Setting up your own photography studio can be overwhelming, especially if you need one that can travel for jobs on-location. It can be a significant investment, but having a portable studio of your own frees up your creativity from standard settings and lets you stand out from the competition. Especially if your travel requires you to fly! You just can’t get away with lots of clothing AND gear on budget airlines, and given the restrictions on baggage in general, it can be difficult and expensive nor matter what airline you fly with. Also walking around with multiple bags of heavy, (not to mention expensive), gear will drain you physically and you’re likely to lose something or break it along the way.

Cameras, lenses, speed lights, strobes, power packs, softboxes, strip banks, octa boxes, grids, nets, flags, cookies, silks, scrims, gels, reflectors: the list of things we photographers spend money on is just about endless. When you think about it, it’s not only overwhelming, it’s a little crazy, especially from the perspective of a beginner.

The truth of it is, you don’t need a thousand pieces of gear to do impressive studio work. All you need is your camera & lens, a good light, and your subject! That’s what’s most important, ensuring you the best light possible for your subject. Finding one that comes at a great price point is an added bonus, making what Westcott can offer in this setup one of the best and safest strobe investments at this time.

Westcott BTS SLR Lounge
BTS of the single light setup I used to create the self-portraits and the shots of my puppy in this post.

In this write up we’ll go over how you can create amazing portraits anywhere with a lighting kit that can fit into a suitcase, and costs just around $1000

Westcott Harley 1 light BeforeWestcott Harley 1 light After

Where To Start

First things first, don’t worry about your camera and lens selection. Just use the camera you have. For the images in this post, while I was shooting on a newer Nikon Z6 mirrorless camera, I was also using the “kit” 24-70mm f/4 lens to capture everything. The difference between a good portrait and a missed opportunity is often just a very small amount of light. With some practice, you can get great results by reading the scene and adding just a little bit extra.

When I shoot environmental portraits, I’ll often just use a single light to fill in any hard or contrasty shadows on my subjects, making it feel softer and more natural. Studio shooting is something entirely different. You can create something epic with just a single light, or you can start adding reflectors, flags, and additional lights to further shape the light and add extra drama.

Quarantine Self Portraits with Westcott FJ400 and Alien Bee AB1600

My Single Light Gear Use In My Career

I’ve done a large number of fashion shoots, corporate events, and headshot sessions using just a single light and reflector combination, which is why I know that this setup is more than a viable and very usable solution for portrait photographers, and why I’d personally recommend it. When we’re just starting, most of us have the well known Gear Acquisition Syndrome, and yes, a lot of times it feels like no one will take you seriously unless you have a truck full of gear and accessories…but the truth is you can make incredible images without all of that gear! Yes having more lights can make things more interesting, but it’s not needed and can overcomplicate things pretty quickly. As I’ve mentioned in my originals before and in this post, when I shoot for clients, (Fashion/Editorial), I’m often just adding lights to fill in and shape what’s already present in the room, and for me that is often, just a single light!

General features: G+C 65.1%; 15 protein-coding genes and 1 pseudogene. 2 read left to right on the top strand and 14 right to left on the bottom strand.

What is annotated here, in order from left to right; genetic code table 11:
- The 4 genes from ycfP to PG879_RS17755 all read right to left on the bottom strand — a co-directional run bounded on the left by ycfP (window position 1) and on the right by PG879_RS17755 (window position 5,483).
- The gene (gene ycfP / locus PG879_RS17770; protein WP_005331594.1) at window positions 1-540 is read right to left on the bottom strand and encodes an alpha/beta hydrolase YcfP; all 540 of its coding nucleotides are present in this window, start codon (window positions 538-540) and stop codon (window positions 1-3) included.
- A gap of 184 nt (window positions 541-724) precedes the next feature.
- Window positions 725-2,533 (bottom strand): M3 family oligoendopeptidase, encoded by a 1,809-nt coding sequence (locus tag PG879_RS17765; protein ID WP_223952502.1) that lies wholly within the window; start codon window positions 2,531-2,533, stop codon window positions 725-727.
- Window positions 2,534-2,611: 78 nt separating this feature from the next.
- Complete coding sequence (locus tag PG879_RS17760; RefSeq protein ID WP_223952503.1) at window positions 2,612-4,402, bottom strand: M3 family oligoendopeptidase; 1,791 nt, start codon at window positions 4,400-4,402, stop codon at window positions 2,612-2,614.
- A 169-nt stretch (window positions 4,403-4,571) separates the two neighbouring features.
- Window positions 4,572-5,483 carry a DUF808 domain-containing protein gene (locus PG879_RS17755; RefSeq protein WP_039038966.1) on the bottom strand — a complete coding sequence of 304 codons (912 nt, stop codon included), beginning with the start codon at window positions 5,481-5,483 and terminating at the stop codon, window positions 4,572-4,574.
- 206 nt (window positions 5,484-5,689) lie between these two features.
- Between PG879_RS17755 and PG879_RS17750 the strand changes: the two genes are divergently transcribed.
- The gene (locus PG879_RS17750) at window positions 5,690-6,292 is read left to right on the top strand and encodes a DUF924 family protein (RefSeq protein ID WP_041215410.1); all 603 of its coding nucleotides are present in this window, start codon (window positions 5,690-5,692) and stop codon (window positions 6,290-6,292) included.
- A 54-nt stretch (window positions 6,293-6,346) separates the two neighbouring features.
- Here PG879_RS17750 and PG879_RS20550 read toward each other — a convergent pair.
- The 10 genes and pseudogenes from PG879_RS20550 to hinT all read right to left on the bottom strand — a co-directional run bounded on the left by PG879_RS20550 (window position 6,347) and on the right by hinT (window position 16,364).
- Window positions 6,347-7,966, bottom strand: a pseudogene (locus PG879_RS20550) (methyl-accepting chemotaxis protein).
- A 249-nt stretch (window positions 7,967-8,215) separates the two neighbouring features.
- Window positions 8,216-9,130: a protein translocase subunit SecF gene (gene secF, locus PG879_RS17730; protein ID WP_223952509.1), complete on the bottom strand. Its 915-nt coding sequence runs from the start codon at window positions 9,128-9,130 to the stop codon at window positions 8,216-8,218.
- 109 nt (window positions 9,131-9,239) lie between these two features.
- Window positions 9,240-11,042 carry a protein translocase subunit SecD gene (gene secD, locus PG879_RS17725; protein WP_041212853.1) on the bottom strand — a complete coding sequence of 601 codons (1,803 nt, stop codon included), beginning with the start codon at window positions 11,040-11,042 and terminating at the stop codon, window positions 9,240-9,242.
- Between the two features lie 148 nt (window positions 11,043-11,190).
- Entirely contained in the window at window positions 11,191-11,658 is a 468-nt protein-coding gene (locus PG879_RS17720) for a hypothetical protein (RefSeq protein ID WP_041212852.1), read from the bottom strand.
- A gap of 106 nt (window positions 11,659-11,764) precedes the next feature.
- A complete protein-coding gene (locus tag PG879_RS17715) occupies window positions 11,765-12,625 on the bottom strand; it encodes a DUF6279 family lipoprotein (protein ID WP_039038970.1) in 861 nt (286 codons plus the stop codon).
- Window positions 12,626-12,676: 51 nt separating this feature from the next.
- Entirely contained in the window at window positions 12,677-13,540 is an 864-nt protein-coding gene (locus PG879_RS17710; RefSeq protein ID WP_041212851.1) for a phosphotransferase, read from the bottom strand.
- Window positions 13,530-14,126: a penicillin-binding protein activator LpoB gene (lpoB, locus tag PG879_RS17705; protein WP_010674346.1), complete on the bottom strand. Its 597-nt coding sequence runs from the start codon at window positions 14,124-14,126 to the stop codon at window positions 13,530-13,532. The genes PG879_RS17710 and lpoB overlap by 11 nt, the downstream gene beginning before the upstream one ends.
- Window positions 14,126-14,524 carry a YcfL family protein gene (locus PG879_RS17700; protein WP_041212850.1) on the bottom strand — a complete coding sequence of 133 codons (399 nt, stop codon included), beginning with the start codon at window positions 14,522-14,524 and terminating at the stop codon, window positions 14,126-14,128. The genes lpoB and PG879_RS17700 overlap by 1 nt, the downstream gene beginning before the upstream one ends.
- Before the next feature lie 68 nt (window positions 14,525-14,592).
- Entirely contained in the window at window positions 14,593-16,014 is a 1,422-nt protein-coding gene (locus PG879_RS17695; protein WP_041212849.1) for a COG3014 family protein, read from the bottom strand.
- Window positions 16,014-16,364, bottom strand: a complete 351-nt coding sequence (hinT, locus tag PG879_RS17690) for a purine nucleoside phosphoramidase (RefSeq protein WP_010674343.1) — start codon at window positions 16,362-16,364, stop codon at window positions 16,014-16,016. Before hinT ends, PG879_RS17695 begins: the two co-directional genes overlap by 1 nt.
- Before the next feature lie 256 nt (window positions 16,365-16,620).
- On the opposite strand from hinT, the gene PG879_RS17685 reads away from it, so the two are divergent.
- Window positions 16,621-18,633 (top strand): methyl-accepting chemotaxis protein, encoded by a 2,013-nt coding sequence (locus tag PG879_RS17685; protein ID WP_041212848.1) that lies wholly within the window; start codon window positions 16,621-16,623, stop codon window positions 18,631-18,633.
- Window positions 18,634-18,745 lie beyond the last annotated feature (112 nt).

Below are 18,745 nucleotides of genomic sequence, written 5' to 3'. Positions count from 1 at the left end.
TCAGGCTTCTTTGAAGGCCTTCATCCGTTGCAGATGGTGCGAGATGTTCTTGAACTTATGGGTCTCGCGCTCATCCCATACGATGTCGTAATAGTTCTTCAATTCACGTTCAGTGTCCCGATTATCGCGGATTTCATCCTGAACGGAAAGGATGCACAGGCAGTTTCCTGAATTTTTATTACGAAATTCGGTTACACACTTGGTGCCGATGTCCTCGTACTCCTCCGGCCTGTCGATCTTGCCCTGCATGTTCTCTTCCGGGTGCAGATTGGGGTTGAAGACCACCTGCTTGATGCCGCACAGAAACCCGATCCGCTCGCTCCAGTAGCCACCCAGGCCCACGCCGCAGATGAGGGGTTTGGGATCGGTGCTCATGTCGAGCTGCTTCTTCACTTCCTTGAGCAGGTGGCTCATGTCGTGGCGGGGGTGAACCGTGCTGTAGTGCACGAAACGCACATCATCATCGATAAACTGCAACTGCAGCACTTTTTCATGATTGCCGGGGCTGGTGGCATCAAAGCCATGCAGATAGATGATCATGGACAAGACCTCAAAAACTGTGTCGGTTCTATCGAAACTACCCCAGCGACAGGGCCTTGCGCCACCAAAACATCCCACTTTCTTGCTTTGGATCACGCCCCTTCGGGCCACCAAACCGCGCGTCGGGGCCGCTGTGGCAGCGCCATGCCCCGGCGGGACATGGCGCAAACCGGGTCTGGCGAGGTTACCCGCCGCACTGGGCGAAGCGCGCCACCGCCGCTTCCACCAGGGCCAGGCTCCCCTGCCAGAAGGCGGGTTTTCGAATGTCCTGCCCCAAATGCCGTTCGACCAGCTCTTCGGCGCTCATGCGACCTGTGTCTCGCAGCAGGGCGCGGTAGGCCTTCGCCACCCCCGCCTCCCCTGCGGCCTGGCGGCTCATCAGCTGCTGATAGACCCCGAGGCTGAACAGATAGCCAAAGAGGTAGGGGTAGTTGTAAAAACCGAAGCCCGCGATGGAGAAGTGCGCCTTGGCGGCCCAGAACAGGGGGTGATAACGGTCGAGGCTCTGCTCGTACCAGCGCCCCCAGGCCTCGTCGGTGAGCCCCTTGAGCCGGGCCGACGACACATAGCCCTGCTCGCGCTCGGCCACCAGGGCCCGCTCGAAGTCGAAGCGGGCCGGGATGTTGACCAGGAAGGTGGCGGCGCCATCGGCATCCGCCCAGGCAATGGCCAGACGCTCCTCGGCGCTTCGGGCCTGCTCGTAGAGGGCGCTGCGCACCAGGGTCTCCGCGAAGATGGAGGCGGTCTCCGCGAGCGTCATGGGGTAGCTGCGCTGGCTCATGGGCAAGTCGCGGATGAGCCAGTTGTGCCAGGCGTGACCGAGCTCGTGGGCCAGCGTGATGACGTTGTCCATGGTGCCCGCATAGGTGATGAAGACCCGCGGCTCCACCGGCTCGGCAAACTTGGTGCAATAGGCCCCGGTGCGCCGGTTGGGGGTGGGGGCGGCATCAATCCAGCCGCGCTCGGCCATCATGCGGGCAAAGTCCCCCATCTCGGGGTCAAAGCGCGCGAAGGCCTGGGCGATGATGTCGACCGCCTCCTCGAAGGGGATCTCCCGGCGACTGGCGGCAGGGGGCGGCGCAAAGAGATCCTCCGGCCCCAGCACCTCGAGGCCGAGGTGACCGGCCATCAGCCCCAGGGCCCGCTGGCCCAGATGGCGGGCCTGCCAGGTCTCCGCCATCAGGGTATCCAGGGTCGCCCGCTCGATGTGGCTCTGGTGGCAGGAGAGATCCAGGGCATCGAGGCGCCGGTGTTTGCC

In both of these images, I used a single light with a 36-42” softbox to light my subject. For the male model shot on the left, it was used in the studio as my main light source and to carve and add drama. For the female model shot on the right, it was used to feather and fill in the shadows a little bit to make it a softer image from the hard Nevada sun.

The images below show a last-second setup done at a trade show using a single light and reflector to create a fantastic corporate headshot for the company’s entire team! No joke, I literally created over 700 headshots that day with a single light setup. Were the clients happy? Well, I’ve been hired annually to do their updated headshots ever since so I think it’s a fair assumption they were, and this type of setup is more than worth it!

What You’ll Need

To create an epic portrait, indeed, a single light is enough. For the purpose of this post, we’re going to assume you already have the basics like your camera & lens(es), plus a tripod & light stand. So, let’s discuss those items you may not have that’ll help you start creating…

Westcott 1 Light Portrait BTS

Start With A Light

What would a studio portrait be would it be without a good light source? For the portraits of myself and my dog Harley, I used the new Westcott FJ400, which cost $570, and I have to admit I’m impressed with this light. It’s the first 400Ws AC/DC light with less than a 1 second recycle time at full power. (And believe me, I had to fire quite a few burst shots to capture my puppy sitting still! Even with treats involved!)